Special Edition # 4
Thanks to the perils of blown up computers and various other technological problems, Special Edition # 4 has been a long time coming. But never fear as Laurence Boyce had managed to move heaven and earth (and, more importantly, has managed to install a new version of Windows XP) to bring a bumper crop of all the DVD’s that are fit to watch when the bright sunshine starts to get a little bit too much – or it inevitably starts raining again.
Grizzly Man (Revolver Entertainment) is Werner Herzog’s fascinating documentary that examines the power of obsession and human nature. Timothy Treadwell lived amongst the bears of Katami National Park believing himself to be ‘at one’ with the fierce creatures. But when his mauled remains were found, it was obvious that Treadwell had not allowed for the fact the nature – both human and animal – are sometimes way too much at odds. Herzog uses the hours of footage shot by Treadwell to go on a journey into a man’s psyche and – as he has in many of his previous films, both fiction and documentary – finds the lines between obsession and insanity perilously thin. Often outstanding – the moment in which Herzog listens to a tape Treadwell’s death is disturbing but handled with restraint – this is a gripping documentary. The disc comes with an okay documentary on the making of the film.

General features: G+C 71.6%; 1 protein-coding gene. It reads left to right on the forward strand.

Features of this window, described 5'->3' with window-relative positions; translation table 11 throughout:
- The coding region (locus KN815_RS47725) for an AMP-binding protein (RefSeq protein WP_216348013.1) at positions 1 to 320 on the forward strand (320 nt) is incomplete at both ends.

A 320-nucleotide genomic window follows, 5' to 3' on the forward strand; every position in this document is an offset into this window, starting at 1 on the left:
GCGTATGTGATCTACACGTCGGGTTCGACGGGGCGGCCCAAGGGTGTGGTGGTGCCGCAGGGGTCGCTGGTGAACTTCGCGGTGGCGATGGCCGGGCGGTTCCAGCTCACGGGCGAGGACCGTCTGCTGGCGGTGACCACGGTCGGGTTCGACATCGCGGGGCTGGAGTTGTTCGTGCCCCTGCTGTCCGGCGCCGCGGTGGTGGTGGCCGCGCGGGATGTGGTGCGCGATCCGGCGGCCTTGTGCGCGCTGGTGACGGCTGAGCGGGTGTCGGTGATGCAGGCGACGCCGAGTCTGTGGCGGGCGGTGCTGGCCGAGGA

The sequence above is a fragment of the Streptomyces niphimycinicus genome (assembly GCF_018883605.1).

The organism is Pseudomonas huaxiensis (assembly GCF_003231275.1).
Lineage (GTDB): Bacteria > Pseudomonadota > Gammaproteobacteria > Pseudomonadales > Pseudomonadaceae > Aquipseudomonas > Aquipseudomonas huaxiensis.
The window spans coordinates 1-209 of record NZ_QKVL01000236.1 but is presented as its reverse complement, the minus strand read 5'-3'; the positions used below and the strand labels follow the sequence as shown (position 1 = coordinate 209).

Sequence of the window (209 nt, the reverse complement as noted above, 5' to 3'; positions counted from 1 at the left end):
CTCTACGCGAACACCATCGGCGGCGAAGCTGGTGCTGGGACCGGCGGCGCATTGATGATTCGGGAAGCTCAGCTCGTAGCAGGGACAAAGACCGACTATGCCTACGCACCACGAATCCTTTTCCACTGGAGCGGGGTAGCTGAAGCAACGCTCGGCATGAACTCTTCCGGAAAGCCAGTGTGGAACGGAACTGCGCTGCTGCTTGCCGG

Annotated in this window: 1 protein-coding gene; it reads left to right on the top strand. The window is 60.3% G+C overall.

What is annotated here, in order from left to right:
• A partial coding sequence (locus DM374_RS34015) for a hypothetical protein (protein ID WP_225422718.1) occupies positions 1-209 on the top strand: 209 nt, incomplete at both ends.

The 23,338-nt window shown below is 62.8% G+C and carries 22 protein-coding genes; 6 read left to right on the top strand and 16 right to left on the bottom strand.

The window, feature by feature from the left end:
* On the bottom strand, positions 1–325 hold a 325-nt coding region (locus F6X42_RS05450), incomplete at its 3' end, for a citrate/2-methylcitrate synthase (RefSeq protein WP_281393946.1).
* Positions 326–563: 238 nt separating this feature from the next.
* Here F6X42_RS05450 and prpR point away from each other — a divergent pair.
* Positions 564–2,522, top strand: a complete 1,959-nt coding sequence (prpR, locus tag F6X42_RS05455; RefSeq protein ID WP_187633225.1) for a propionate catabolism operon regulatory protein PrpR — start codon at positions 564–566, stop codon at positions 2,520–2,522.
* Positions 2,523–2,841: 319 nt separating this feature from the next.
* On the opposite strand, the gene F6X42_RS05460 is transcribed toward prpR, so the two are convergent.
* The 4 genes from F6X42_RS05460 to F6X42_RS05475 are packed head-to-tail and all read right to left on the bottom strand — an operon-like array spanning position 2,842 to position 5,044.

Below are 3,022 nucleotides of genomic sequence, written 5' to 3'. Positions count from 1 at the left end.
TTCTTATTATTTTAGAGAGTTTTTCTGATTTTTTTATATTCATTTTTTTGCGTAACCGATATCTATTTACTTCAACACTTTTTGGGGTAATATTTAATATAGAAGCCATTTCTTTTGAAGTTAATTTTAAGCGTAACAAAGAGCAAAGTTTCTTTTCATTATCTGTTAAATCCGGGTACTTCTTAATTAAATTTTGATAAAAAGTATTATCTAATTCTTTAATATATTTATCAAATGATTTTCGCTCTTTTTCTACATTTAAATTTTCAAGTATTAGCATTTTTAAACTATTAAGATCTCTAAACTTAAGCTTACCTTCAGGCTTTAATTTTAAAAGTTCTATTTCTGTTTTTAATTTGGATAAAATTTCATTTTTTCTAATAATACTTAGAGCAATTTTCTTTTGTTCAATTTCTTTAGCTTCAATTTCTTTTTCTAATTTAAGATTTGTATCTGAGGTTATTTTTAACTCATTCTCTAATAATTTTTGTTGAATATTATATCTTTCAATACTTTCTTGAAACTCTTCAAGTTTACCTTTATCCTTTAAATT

Another DVD column and another film that – if you don’t have it in your DVD collection – you should feel thoroughly ashamed of yourself. Come And See (Nouveaux Pictures) is described as the "greatest war film you've never seen," and - for once - the hyperbole is correct. The film, by Russian director Elem Klimov, is the story of young farm boy Florya who decides to aid in resisting Nazi invaders during World War II. After being abandoned by his comrades, he attempts to return to his village only to uncover unspeakable horror and devastating atrocities on his journey. A film that has hits like a punch of the film, Come and See is a shocking, disturbing yet absolutely moving examination of war that makes Apocalypse Now look like a kids film. The disc comes with archive news footage and an interview with the director which both provides interesting background. But this remains an absolutely stonking movie that you have to buy now.